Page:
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Friday, 17 December 2010

Gautama Budda -Young Prince Embraced Asceticism And Became The Monk Gautama , Unusual But Real

Siddhartha's parents belonged to the Indian warrior caste. They lived in a great palace in their capital city of Kapilavatthu, beneath the majestic mountains of the Himalayas. Queen Maha Maya was beautiful, intelligent and good. King Suddhodana was honoured and respected because he ruled well. Both of them were admired and loved by the people they ruled.
Queen Maya, his mother, first had a dream of a beautiful white elephant coming down into her womb, and this was interpreted as a sign that the Buddha, or a universal emperor, was about to be born.
Five days after his birth, the young prince received the name of Siddhartha. When his parents took him to the temple, the statues of the gods prostrated themselves before him, great were the rejoicings of the people over the birth of this illustrious prince. Also at this time a devout old man named Asita came down from the Himalayas to meet the newborn prince. 
An ascetic of high spiritual attainments, Asita was particularly pleased to hear this happy news. Having been a tutor to the King, he visited the palace to see the royal baby. The king, who felt honoured by his unexpected visit, carried the child up to him in order to make the child pay him due reverence. To the surprise of all, the child's legs turned and rested on the matted locks of the ascetic.
After seven days Queen Maya died, and her place as mother was taken by her sister, whose devotion and love became legendary.
When the young prince was in his twelfth year, the king called the wise Brahmans in council. They revealed that Siddhartha would devote himself to asceticism if he cast his eyes on age, sickness, or death ~ and, if he were to meet a hermit.
Wanting his son to be a universal monarch instead, the king surrounded the palace with a triple enclosure and guard and proclaimed that the use of the words death and grief were forbidden. The most beautiful princess in the land, Yasodhara, was found for his bride, and after Siddhartha proved himself in many tournaments calling for strength and prowess, when he was 16, the two were wed.
Siddhartha was kept amused and entertained for some time by this privileged life behind the palace walls until one day his divine vocation awoke in him, and he decided to visit the nearby town. The king called for everything to be swept and decorated, and any ugly or sad sight to be removed. But these precautions were in vain for while Siddhartha was travelling through the streets, an old wrinkled man appeared before him.
In astonishment the young prince learned that decrepitude is the fate of those who live life through. Still later he met an incurable invalid and then a funeral procession. Finally heaven placed in his path an ascetic, a beggar, who told Siddhartha that he had left the world to pass beyond suffering and joy, to attain peace at heart.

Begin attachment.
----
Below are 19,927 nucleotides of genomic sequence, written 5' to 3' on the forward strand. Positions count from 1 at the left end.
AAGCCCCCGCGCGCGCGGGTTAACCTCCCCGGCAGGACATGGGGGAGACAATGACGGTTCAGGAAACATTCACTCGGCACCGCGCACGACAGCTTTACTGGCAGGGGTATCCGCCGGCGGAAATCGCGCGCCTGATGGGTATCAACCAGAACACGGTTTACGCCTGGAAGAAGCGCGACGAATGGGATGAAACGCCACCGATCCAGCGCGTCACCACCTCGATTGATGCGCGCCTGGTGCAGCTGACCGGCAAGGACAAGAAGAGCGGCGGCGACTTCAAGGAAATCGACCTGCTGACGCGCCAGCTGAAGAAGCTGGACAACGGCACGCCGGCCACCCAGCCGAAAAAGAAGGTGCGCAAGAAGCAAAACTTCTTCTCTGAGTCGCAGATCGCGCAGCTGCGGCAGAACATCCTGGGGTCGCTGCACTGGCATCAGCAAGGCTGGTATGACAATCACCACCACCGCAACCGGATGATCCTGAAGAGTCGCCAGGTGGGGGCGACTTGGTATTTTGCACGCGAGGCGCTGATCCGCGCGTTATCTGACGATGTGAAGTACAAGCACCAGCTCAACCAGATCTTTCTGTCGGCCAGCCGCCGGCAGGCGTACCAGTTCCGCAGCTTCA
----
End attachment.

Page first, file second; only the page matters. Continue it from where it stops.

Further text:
Confirmed in his meditation, all these experiences awakened in Siddhartha the idea of abandoning his present life and embracing asceticism. He opened his heart to his father and said, "Everything in the world is changing and transitory. Let me go off alone like the religious beggar."
Grief-stricken at the idea of losing his son, the king doubled the guard around the walls and increased the pleasures and distractions within. And at this point, Yasodhara bore him a son whom he called Rahula (meaning "chain" or "fetter"), a name that indicated Gautama's sense of dissatisfaction with his life of luxury, while the birth of his son evoked in him much tenderness. 
His apparent sense of dissatisfaction turned to disillusion when he saw three things from the window of his palace, each of which represented different forms human suffering: a decrepit old man, a diseased man, and a corpse.Yet even this could not stop the troubling thoughts in his heart or close his eyes to the realizations of the impermanence of all life, and of the vanity and instability of all objects of desire.
His mind made up, he awoke one night and, casting one last look at his wife and child, mounted his horse Kataka and rode off accompanied by his equerry Chandaka. At the city gates Siddhartha turned over his horse to Chandaka, then he cut off his hair, gave up his sumptuous robes, and entered a hermitage where the Brahmans accepted him as a disciple. Siddhartha had now and forever disappeared. He became the monk Gautama, or as he is still called, Sakyamuni, the ascetic of the Sakyas.

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